And another historical moment: the Dead return to Nassau, which they had sworn off in 1973 after heavy police presence and arrests.  A few good pulls were made, but Keith Gatto's aud tapes of both nights are spectacular, which I admit may contribute to my higher opinion of these shows.  The first set mostly lopes along without much spark (the B-grade song selection is partially to blame), but ends well with quality versions of Passenger and Loser before a hot Music Never Stopped finale that burns through both jams to a big finish.  Shakedown is a much better performance than MSG's (prompting Phil to crack, "you know it well!" to all the Long Islanders), but then a workmanlike Miracle > Bertha > Good Lovin' seems like they are settling in for another unremarkable 2nd set jam.  But oh no: a full blown Dark Star.  How?  Why?  Huh?  Remember that they had brought this back ten days earlier for the closing of Winterland blowout (and would play a shorter one again 10 days later), but this one takes the full ride for over 18 minutes, complete with a nice climax in the second half.  imho this vies with the 1984 Greek Theater encore for the best of the "lost years" Dark Stars, and what a nice surprise it is.  Space, thankfully, is another full-blown skronk-fest (crazier than 1/5) with another big climax, dropping off into a decent but unremarkable Wharf Rat.  They have one more ace to play: St. Stephen, another reprise from Winterland (and the last one they would play until 1983), a pretty on-point and fired up version.  Thank you, boys!  Dark Star through the end of the show is well worth hearing.

1/11/79 - Nassau Coliseum
(a rare sbd also circulates, though the aud is the better bet)

I wasn't expecting much from this more pedestrian looking setlist, but surprise surprise, the first set felt pretty solid.  A big ol' Sugaree opener boasts a great final jam (and less egregiously bad Bob slide), and there's also a nice Cassidy and a solid-if-not-amazing Jack Straw > Deal finisher, both with some slippery spots but an all-around good feeling.  The second set opens with a very long, jammy Miracle, by far the longest (10+ minutes) of this period, with a nice, easy, quasi-Truckin' shuffle.  The band goofs around wishing happy birthday to everyone ("the Birthday Brothers & Sisters Band!") before setting sail into the best Estimated so far (though check out Jerry pulling the e-brake hard in the bridge solo) with a lovely, nearly composed transition into He's Gone.  They groove on a long Truckin' tease before Drums, then noodle around for bit before Truckin' proper.  They give this one another good reading and make their way roundabout to the Other One, with a great transition to the intro and a short but very punchy jam, and finally a very slow but steady Stella Blue with an extra long outro solo -- not a true stunner, but a worthwhile trip -- before wrapping up the night a fine Casey Jones encore that I hope was a little parting fuck you to the Nassau police.  Start to finish, this may be the most consistent second set of these six shows, though nothing jumps out enough to make it one for the books.  A worthwhile specimen, nevertheless.

1/12/79 - The Spectrum

Back at the Spectrum for night 2, with Eddie Claridge's and Jim Wise's sweet, up-close FOB as the only circulating recording.  The first set is mostly pretty ho-hum (the opening Jack Straw doesn't hold a candle to the MSG version), but things settle into place with a nice Peggy-O, and a great one-two punch of Passenger and Deal.  The energy spills over into a nice Samson, though Garcia's voice isn't in good enough shape for Roses.  Yikes.  Dancing in the Streets had become far less common than it had been in spring '78, and while it seemed like the band's interest in stretching this one out had been waning, this one pulls a rabbit out of its hat: after a brisk, tight jam, they bring it back around and then wander off into a looser groove; it's nice them exploring an unexpected direction at this stage in the game.  Garcia manages to tie it back into the Dancin' reprise, they wrap up the tune, and then Garcia sets off again as everyone else takes a break.  Hart eases off, and the next few minutes are just Garcia and Kreutzmann playfully sparring with each other -- nothing like John Coltrane/Elvin Jones intensity, but it's pretty cool to hear these two having a rare 'alone together' moment.  Hart returns for a low-key Drums, which ushers in a Not Fade Away that (after another grimacey slide solo) is elevated by Garcia powering through the rest of the band's laconic groove with a stronger attack.  A bonus GDTRFB and Sugar Magnolia (no ballad) keep the energy and good vibes up high.  It's worth hearing this Dancin>jam, and worth sticking around for the rest of it if you're not in a rush.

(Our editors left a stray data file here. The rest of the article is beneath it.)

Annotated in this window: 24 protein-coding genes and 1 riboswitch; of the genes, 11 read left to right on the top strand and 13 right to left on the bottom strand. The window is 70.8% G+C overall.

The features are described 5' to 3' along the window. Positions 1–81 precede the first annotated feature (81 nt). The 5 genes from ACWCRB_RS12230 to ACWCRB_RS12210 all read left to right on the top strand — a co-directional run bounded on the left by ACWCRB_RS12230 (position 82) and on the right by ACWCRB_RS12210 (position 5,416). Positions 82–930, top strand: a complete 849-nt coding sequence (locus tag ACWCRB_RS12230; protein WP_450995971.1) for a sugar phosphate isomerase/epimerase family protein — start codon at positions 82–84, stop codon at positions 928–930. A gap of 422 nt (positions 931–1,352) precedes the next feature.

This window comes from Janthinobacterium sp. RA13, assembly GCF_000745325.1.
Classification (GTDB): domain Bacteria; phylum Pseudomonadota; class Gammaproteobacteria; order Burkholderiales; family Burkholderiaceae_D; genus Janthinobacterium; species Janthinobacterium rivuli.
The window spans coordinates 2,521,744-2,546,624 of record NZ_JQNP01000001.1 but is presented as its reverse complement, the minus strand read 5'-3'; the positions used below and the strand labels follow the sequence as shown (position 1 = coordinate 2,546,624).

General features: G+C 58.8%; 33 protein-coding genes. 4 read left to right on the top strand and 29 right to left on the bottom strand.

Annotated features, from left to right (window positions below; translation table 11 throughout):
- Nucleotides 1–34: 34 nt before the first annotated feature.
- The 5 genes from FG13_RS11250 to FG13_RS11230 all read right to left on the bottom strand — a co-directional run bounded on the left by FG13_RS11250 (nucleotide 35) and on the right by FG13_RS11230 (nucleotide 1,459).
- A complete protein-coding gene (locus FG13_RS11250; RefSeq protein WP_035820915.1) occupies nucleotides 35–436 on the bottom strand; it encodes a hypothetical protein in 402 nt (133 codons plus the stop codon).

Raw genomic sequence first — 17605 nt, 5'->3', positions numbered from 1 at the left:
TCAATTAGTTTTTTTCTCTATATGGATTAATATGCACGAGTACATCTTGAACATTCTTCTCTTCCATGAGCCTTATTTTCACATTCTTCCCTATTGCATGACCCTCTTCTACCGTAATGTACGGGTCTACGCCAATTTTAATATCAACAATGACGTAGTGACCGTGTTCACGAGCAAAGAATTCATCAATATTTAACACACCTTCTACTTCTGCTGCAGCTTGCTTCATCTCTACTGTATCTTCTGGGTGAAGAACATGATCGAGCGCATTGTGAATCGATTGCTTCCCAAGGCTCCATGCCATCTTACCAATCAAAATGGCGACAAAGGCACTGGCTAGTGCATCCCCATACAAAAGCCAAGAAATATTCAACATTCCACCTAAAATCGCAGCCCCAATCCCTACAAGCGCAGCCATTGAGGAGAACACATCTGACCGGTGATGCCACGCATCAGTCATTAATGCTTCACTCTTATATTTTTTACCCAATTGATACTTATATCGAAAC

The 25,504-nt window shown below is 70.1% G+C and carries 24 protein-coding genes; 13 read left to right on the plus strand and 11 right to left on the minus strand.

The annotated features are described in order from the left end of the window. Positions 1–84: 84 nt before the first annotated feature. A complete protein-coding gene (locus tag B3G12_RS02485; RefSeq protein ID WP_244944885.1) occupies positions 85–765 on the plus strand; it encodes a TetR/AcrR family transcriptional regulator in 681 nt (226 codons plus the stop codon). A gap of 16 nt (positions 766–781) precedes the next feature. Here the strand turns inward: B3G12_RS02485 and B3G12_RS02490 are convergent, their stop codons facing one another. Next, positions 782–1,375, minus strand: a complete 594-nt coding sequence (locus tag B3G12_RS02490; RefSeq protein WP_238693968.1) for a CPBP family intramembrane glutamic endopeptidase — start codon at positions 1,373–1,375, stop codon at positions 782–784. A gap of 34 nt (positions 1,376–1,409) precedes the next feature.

1/12/79? by unknown

None of these six shows is a powerhouse from start to finish.  With the exception of 1/8/79, all of these first sets are pretty skipable, barring a couple highlights.  The first two shows are generally pretty low-gear and low priority.  I keep hoping that 1/8/79's second set will turn my crank someday, but it hasn't happened yet.  Things get genuinely engaging for me with the second set of 1/10 Nassau, 1/11 maintains the energy for an all-around generally solid show, and 1/12 delivers with an overlooked strong second set jam.  But I'm not feeling inspired to keep going, so this symmetrical six-show run will suffice.   fwiw, the second set from 1/15/79 in Springfield is probably the best single set of this final winter 79 period (though, again, the first set was mostly a snoozer, iirc).  2/3/79 Indianapolis is another real diamond in the rough, and I presume most folks know the final Keith & Donna show on 2/17/79 has some very spirited (if messy) playing and a host of setlist surprises.

The "problem" with these shows has less to do with any obvious flaws and more of a kind of settled but indifferent professionalism (well, professionalism by the Dead's standards).  "We used to play for acid, now we play for Clive," perhaps.  Jerry's and Donna's voices sound pretty blown out more often than not, Keith never sounds too engaged in any of it (though the tone of the electric piano he was playing isn't doing him any favors), and everyone else just kind of plays on through.  As much as history has firmly attributed this to the Godchauxs, it sounds to me more like a cloud had settled on the band in late 78 that didn't fully clear until Brent Mydland was fully settled in a year later. 

1/9/79: Keith is not amused (Bob Minkin)